Mother-Daughter Duo Maintains Kentucky Farm Legacy
Lesa Clark and Ellie Waggoner are co-owners of LeCows Dairy Farm in Kentucky. They have become best friends working side by side each day, making business decisions and tending to their cows and crops.
They also are mother (Lesa) and daughter (Ellie).
“The fact that we own this farm in a mostly male-oriented industry is rare,” Lesa said. “In fact, I’m not aware of any other mothers and daughters doing this.”
Lesa’s father founded the dairy in 1964, and both women proudly carry on his tradition.
“My dad worked so hard to get us to where we are today and he is a success story,” Lesa said. “He was a self-made man. He showed that if you work hard, it pays off.”
Lesa did farm chores as a kid before earning a degree in business administration (BBA) from the University of Kentucky in 1982. But there never was any doubt about her post-college career path.
“This farm is the only thing I’ve ever done,” she said.
Ellie also earned a BBA from Kentucky, but she wasn’t as sold on the idea of a farm career.
“What 22-year-old wants to get up at 2:30 every morning to milk cows?” she said.
After a stint in the corporate world, Ellie longed for the farm life, much to the delight of Lesa.
“Working with my mom was a huge draw to come back,” Ellie said. “To get to work with my parents and grandparents every day, where else can you do that?”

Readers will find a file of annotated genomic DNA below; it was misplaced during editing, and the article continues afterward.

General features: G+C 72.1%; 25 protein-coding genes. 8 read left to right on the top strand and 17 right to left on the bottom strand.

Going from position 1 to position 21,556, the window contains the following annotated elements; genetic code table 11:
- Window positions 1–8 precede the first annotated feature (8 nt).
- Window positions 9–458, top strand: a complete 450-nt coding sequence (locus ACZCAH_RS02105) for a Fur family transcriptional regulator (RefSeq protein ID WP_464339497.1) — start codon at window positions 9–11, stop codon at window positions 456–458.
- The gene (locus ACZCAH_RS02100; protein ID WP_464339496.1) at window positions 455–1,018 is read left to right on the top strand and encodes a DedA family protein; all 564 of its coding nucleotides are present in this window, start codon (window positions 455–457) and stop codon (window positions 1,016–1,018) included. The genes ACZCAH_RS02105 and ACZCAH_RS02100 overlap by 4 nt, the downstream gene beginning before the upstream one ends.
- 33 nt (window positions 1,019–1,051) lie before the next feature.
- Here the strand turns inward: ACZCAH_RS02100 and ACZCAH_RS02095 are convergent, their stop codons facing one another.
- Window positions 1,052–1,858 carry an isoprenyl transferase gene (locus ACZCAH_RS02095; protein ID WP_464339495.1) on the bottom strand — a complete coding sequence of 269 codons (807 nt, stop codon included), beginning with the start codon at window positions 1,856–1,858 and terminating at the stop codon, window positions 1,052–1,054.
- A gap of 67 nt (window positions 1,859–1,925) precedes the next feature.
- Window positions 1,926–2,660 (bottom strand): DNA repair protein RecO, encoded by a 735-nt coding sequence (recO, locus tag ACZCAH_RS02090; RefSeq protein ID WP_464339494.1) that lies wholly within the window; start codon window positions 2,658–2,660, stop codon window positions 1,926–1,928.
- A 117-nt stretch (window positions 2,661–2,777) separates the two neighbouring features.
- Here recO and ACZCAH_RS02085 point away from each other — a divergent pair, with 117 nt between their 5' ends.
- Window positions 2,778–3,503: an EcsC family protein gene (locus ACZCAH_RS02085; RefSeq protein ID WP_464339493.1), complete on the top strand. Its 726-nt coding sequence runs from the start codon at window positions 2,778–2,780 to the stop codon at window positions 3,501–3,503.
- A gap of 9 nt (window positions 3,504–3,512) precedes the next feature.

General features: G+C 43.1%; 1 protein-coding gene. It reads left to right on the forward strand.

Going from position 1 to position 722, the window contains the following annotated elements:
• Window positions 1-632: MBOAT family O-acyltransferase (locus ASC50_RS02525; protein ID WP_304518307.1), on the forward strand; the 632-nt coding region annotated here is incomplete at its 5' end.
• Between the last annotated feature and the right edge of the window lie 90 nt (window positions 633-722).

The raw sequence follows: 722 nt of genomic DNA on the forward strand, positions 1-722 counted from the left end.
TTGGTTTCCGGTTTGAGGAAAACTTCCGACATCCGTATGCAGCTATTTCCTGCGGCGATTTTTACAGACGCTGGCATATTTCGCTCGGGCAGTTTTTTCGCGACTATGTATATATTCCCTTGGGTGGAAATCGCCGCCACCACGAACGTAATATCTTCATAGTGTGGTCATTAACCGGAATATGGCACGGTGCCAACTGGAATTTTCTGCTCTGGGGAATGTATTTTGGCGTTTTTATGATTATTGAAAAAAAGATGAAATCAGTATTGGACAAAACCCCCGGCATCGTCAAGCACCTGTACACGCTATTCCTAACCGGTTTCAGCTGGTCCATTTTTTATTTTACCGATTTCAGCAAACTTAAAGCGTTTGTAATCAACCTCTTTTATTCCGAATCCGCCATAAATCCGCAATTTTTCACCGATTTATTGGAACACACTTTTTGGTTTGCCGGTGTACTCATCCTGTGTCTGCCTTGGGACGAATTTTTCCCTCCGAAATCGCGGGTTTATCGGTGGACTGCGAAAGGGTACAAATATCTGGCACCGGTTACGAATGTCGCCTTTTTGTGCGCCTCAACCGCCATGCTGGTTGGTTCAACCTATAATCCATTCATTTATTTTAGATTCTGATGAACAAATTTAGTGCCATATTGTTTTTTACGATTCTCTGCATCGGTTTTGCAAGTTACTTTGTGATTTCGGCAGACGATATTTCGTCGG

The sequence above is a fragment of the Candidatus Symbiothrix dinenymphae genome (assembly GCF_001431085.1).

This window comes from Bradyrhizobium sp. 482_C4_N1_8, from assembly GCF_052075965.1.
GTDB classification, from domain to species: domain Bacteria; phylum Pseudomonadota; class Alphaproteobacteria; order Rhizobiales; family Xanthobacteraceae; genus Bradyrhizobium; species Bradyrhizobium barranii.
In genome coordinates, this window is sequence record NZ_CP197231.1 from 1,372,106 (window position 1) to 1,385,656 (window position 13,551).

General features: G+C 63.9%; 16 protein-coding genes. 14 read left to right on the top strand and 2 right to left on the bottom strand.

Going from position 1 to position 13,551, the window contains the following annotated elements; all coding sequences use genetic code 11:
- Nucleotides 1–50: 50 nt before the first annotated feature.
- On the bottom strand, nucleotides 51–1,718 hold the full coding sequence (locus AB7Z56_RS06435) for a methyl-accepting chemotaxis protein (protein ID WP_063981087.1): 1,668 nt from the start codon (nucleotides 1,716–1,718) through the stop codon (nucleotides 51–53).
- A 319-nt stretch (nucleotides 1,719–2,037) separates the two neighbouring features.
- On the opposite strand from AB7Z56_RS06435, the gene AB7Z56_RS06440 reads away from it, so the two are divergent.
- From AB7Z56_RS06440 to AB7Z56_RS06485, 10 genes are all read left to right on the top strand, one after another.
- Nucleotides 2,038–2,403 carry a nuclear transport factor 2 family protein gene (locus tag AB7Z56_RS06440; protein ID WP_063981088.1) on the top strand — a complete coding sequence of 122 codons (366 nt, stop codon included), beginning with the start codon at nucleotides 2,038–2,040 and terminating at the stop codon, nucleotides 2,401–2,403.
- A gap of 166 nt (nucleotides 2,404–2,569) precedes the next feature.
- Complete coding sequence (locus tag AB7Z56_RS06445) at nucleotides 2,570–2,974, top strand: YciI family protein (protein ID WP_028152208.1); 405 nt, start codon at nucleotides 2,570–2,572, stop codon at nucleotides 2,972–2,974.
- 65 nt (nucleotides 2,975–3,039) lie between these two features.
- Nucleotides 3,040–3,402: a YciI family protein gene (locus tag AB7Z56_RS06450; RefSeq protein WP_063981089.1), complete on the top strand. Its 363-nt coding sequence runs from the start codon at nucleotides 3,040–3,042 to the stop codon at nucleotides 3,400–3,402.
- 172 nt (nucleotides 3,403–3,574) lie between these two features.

Each day, Ellie oversees the cows’ needs and their milking. Lesa is in charge of the crops that feed the cows. Lesa’s husband Dan is an engineer by trade but has become more involved with the farm recently. Ellie’s husband Dustin is an independent trucker and pitches in as a weekend jack-of-all-trades.
And it won’t be long before Ellie’s 1-year-old daughter Sadie – the fourth generation living at the farm – will be working side-by-side with her mother and grandmother.
“Sadie is our future farmer,” Lesa said. “She will grow up farming. After college, we pray she returns.”
Working as a family farm has not come without its challenges. Lesa has had knee replacements in each leg, and last year’s drought devastated their crops. They’ve watched dairy farms in their county go out of business to the point where they are the last one standing.
But the biggest blow came two years ago when Lesa’s father passed away at 83. He is one of Lesa’s inspirations for being active with Facebook and Twitter, where she shares the story of her farm and the industry.
“People are removed from dairy farming and agriculture in general,” she said. “I hear so many myths about milk that I try to debunk. I want people to know where their glass of milk came from. We are a family farm and we take care of our cows regardless of how badly we may feel or how hot it is or how cold it is. We love our cows.”